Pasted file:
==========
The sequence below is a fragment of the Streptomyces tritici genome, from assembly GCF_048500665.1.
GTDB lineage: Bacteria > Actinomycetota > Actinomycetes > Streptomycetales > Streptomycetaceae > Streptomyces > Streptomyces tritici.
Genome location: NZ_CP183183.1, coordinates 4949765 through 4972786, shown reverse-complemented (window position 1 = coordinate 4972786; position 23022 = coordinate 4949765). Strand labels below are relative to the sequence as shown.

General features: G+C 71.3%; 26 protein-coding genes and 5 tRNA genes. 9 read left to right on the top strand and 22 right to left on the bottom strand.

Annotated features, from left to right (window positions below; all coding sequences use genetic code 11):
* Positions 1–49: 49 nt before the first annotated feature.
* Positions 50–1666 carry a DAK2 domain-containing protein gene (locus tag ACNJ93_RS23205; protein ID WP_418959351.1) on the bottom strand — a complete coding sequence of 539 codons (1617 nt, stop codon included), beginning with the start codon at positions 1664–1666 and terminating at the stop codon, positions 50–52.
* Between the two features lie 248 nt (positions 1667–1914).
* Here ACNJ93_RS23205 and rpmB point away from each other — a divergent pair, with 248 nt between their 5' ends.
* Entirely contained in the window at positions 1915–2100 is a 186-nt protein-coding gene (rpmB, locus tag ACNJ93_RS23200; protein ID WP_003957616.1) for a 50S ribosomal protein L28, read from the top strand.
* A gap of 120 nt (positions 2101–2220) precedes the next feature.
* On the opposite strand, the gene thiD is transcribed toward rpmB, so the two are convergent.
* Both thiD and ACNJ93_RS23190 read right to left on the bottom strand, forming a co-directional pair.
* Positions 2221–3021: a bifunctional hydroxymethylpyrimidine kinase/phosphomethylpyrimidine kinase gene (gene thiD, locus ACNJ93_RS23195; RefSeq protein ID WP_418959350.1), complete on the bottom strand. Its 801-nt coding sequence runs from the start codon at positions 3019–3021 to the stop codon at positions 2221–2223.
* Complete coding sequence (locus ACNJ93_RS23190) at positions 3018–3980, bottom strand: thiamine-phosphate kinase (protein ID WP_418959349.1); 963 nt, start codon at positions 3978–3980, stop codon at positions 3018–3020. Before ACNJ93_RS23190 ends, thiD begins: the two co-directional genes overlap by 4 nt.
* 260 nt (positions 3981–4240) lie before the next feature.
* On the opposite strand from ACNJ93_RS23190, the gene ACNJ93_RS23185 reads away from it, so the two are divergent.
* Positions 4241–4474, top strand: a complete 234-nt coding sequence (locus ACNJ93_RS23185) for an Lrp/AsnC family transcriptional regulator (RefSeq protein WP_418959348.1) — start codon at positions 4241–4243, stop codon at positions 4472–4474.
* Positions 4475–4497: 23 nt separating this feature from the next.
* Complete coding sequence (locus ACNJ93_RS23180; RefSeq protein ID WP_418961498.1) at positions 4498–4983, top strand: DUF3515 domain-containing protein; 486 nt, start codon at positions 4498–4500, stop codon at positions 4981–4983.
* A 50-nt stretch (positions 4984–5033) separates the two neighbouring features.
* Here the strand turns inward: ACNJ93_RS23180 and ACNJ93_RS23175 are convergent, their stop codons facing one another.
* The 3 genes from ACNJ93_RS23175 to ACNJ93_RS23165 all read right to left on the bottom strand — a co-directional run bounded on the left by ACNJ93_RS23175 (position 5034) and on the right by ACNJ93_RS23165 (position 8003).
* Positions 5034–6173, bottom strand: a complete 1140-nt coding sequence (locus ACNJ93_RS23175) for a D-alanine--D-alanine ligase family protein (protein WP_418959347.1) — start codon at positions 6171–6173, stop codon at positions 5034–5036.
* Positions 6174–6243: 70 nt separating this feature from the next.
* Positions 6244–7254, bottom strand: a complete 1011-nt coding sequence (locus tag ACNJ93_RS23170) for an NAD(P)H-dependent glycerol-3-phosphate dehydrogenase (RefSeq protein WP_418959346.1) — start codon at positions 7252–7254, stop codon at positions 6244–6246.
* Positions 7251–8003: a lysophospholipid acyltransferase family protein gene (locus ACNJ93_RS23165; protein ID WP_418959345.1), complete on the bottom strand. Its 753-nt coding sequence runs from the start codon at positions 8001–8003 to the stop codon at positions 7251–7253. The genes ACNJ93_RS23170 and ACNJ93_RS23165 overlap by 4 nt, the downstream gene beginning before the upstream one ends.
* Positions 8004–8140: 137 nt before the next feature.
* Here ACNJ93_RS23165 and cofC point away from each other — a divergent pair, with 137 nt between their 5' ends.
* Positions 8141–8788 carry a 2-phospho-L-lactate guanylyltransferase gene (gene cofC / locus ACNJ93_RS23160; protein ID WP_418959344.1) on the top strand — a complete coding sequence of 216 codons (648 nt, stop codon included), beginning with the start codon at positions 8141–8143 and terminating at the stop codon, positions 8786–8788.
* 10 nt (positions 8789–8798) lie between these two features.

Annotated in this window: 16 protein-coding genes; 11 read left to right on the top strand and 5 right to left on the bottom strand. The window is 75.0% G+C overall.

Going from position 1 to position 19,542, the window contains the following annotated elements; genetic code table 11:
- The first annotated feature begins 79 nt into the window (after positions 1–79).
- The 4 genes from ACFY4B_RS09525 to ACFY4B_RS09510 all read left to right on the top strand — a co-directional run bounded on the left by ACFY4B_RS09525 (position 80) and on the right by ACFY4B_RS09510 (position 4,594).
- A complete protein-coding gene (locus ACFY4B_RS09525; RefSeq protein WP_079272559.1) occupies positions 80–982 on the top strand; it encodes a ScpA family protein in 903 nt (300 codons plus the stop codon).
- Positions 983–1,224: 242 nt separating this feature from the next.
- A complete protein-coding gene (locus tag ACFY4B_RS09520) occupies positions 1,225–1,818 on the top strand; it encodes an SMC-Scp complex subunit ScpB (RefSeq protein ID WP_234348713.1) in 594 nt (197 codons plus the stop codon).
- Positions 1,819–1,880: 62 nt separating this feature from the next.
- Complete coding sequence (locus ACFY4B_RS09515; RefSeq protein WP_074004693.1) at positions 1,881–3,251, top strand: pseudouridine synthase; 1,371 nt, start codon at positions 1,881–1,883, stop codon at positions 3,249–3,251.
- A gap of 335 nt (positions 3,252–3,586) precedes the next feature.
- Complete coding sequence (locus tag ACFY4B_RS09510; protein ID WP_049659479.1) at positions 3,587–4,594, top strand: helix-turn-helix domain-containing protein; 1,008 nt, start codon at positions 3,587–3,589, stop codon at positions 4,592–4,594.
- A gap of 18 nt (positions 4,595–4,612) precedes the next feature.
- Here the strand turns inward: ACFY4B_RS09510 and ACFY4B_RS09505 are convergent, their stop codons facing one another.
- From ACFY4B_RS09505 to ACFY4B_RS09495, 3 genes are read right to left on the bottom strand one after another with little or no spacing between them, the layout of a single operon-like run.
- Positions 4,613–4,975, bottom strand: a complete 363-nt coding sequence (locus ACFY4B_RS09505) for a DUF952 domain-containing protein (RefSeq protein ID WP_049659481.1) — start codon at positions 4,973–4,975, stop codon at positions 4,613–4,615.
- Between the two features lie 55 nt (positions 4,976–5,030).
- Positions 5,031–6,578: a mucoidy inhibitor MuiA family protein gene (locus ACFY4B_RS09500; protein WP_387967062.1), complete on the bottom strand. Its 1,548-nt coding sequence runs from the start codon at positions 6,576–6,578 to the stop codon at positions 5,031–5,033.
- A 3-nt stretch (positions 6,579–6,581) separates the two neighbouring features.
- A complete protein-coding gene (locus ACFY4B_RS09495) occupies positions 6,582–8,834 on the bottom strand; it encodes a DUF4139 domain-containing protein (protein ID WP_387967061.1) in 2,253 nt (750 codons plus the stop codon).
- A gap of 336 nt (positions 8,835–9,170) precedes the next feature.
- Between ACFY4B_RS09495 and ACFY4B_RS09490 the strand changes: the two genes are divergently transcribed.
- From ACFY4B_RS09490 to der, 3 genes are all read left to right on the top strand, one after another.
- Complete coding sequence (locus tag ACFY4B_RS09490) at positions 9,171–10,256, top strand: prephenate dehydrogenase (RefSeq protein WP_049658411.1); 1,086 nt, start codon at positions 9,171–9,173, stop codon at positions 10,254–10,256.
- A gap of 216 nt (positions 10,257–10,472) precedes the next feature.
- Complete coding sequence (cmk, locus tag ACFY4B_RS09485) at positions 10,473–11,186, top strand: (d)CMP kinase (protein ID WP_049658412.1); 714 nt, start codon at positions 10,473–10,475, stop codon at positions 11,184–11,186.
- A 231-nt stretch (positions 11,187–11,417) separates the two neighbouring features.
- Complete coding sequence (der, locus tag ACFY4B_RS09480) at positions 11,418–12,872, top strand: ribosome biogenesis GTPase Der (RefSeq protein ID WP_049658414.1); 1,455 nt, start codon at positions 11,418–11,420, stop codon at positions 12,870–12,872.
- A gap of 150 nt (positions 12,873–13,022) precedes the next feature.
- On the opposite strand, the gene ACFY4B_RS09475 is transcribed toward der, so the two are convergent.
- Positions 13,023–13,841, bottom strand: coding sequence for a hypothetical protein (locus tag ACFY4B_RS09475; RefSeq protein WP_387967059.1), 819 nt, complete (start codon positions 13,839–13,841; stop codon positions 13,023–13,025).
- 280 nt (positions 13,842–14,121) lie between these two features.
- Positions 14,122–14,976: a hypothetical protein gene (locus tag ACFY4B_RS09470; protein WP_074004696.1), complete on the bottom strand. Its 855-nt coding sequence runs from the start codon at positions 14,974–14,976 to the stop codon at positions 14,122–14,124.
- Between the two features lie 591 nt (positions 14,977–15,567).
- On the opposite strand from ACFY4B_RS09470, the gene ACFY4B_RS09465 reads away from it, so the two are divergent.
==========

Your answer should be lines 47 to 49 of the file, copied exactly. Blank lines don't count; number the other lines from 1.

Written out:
- Between the two features lie 55 nt (positions 4,976–5,030).
- Positions 5,031–6,578: a mucoidy inhibitor MuiA family protein gene (locus ACFY4B_RS09500; protein WP_387967062.1), complete on the bottom strand. Its 1,548-nt coding sequence runs from the start codon at positions 6,576–6,578 to the stop codon at positions 5,031–5,033.
- A 3-nt stretch (positions 6,579–6,581) separates the two neighbouring features.